When you set out to create a marketing strategy for any business, the first step is to understand who your potential customers are. What motivates them? What are their goals? Where does your business fit into their lives? What struggles are they facing?
Say you wanted to promote a new fitness facility. “Sports” and “fitness” can cover a wide range of demographics—top-tier athletes, middle-aged guys in a rec league, women running the Boston Marathon, people trying to get back in shape after New Year’s, high school students looking to impress college scouts, and so much more.
It’s the same across every industry. You can’t target everyone, because most people won’t need your services. And that’s okay. You want to find the die-hard fans, the customers who will keep using your services for years to come. After all, acquiring a new customer can cost your business up to five times more than retaining an existing one. The way to find those die-hard fans is to do a little research and identify your target audience.
Figuring out your niche—and understanding the potential customers within it—is simple if you can follow these three steps:
Before you start to think about your target audience, you need to dig in and identify your core offerings. Ideally, you would be the only one selling your product or service, ensuring that customers have to come to you. But you can also think about what separates your business from the competition. What’s the number one thing that your customers can get from your business that they can’t get anywhere else? One of the best ways to narrow down your core offerings is to do some research to see what existing customers love about your business. What services do they use the most? Do they love your products? Or is it the responsiveness of your sales team? Is it the variety of convenient locations that sets your business apart? A few conversations with your existing customers can go a long way to finding out what your customers really love.
The whole purpose of niche marketing it to gain more customers. Not because you meet more needs, but because you meet a specialized one. Once you know what services are most popular, you can ask yourself, “who do I see finding the most value in them?” Your marketing efforts need to speak to the interests and goals of those customers above all others.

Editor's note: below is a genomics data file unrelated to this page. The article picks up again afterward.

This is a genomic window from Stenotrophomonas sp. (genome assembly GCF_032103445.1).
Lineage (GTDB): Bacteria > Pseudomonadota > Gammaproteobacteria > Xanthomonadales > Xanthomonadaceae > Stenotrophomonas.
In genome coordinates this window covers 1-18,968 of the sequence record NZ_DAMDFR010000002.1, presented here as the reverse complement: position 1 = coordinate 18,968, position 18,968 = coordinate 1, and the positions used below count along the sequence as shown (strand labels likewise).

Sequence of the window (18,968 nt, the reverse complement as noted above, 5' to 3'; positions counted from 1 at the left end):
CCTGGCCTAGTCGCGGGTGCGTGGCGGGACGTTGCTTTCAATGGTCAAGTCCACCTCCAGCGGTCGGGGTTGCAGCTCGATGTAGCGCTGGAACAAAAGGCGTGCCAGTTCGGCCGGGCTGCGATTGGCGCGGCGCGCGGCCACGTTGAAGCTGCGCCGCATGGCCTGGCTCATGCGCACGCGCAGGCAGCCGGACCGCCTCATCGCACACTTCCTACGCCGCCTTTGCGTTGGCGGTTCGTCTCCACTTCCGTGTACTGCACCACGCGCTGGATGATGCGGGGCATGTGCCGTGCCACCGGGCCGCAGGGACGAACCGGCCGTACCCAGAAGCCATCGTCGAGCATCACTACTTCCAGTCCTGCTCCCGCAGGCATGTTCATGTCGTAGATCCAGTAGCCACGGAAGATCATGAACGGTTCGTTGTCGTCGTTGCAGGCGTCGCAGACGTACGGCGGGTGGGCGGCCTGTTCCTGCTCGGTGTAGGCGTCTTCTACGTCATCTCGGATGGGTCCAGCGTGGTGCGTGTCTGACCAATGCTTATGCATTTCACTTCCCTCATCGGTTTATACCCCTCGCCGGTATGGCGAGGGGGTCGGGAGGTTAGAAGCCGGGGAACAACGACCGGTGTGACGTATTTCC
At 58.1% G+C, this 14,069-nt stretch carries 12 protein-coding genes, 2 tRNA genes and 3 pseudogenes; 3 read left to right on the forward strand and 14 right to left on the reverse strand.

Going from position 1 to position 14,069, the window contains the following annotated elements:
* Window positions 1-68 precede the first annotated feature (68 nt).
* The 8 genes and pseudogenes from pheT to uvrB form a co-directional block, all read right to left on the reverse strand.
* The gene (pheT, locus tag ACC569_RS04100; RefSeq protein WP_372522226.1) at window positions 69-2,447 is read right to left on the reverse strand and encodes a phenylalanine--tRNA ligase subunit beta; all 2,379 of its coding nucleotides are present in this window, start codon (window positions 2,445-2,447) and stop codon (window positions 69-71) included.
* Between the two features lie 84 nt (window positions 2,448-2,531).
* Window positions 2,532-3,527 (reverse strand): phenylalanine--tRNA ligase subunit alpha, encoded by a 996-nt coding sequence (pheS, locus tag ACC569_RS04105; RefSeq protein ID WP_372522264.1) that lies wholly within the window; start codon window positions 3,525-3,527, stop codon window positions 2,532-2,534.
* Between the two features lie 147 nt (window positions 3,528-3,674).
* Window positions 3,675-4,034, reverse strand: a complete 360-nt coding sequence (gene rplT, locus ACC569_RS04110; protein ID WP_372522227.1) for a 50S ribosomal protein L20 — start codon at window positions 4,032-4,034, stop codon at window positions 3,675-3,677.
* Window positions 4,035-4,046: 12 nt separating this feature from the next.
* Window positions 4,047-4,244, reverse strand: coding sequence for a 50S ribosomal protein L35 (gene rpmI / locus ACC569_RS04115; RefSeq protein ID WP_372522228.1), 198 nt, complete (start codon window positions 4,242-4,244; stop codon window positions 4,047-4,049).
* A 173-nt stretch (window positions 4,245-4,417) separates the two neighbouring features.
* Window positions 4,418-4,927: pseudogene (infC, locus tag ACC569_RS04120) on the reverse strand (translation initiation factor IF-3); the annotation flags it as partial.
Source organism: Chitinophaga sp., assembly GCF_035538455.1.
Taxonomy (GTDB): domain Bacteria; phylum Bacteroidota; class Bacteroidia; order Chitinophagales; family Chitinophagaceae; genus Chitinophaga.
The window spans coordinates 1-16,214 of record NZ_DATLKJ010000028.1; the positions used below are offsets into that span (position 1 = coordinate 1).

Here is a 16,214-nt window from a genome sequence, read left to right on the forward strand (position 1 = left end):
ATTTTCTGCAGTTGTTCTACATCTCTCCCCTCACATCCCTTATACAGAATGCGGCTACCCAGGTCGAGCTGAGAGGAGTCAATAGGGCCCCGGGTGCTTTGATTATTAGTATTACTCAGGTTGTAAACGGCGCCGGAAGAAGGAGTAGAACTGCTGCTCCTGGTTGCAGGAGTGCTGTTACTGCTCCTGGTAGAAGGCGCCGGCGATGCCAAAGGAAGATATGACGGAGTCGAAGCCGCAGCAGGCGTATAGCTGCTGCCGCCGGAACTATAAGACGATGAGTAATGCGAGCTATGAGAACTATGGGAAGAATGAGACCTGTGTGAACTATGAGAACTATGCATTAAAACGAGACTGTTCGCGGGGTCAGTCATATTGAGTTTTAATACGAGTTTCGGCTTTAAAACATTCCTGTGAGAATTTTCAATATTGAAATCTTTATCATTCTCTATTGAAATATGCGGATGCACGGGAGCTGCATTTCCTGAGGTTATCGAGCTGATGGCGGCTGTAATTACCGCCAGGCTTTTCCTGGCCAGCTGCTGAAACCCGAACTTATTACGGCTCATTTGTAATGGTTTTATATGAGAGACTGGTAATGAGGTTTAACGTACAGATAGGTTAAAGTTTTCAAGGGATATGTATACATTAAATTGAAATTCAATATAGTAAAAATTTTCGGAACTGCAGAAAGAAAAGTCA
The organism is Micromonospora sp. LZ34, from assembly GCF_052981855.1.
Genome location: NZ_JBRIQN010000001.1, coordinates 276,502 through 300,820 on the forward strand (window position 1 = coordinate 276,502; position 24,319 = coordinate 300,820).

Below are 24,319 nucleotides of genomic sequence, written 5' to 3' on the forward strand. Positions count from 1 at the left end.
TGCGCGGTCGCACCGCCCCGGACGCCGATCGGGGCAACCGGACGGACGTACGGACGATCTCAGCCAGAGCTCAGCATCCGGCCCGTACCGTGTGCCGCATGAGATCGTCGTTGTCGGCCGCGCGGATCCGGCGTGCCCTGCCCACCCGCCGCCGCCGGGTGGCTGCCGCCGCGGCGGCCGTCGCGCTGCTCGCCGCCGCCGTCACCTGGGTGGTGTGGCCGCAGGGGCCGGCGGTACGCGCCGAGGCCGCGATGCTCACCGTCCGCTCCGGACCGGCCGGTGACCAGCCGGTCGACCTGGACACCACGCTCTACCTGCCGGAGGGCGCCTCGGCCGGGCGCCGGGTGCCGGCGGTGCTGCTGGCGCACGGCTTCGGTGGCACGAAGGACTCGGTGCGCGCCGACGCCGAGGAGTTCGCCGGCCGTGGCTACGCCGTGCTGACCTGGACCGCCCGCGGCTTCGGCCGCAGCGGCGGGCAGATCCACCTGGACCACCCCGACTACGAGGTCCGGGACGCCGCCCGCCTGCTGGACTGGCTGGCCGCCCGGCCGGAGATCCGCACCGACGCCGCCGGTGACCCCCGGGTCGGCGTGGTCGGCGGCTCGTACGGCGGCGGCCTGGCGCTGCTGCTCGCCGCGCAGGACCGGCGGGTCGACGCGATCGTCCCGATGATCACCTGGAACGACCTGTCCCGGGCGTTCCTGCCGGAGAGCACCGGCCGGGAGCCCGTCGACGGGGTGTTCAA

Going back to the fitness example, you can see that many gyms speak directly to their niche audience in a way that actually discourages other potential customers from using their services. Think of Planet Fitness, which primarily markets their low-cost membership model and easy-to-use machinery. They’re not looking to attract CrossFit fanatics or Olympic hopefuls, and their marketing strategy reflects that.
Now that you know your own strengths and who is most likely to benefit from them, you can start to identify who your audience is. A marketing persona gives you a sketch of the type of person who might be interested in your services. Typically, these are broken down by age, location, and other demographic data, as well as data relevant to your business—like their potential fitness goals.
Recently, we helped develop a new brand powered by Campbell Clinic introduce a sports performance and wellness facility. During the brand launch, we created several in-depth personas to represent the types of athletes who would be interested in their services. These descriptions were included on the website and in marketing materials. Now, potential customers can read each persona and see which services were designed with them in mind. Not every business will use their marketing personas in this way. Their main purpose is to provide an outline of who your ideal customers are, what their day-to-day lives are like, the challenges or pain points they face, and how they make decisions. It’s a tool you can use behind the scenes to understand and connect with your customers, so you can attract new customers and keep them coming back to your business year after year.
When it comes to building and increasing engagement, your marketing strategy needs a little something extra. For our sports marketing example, it makes sense to incorporate the spirit and aspirational mindset that goes along with athletic performance. You’re selling services designed to push people to achieve and transform into the best version of themselves—and your marketing efforts should reflect that.
There’s something about getting out and producing endorphins that creates this positive, uplifting feeling in people. So, capturing the optimistic, confident attitude of “I can do this,” the excitement of competition, and the awe-inspiring nature of what people are capable of, those are the things that you see over and over in sports marketing.
So, how do you capture that magic within your niche? No matter what market you’re targeting, take a look at how people are already engaging with other brands and fans. Once you understand how they relate to one another, you can tailor how you talk about your services. The imagery you share, the tone you use, and how you interact with potential customers should mirror the conversations people in your niche are already having.
As a brand, talk with your potential customers the way they talk about their favorite things—while still explaining how your services can help them reach their goals.
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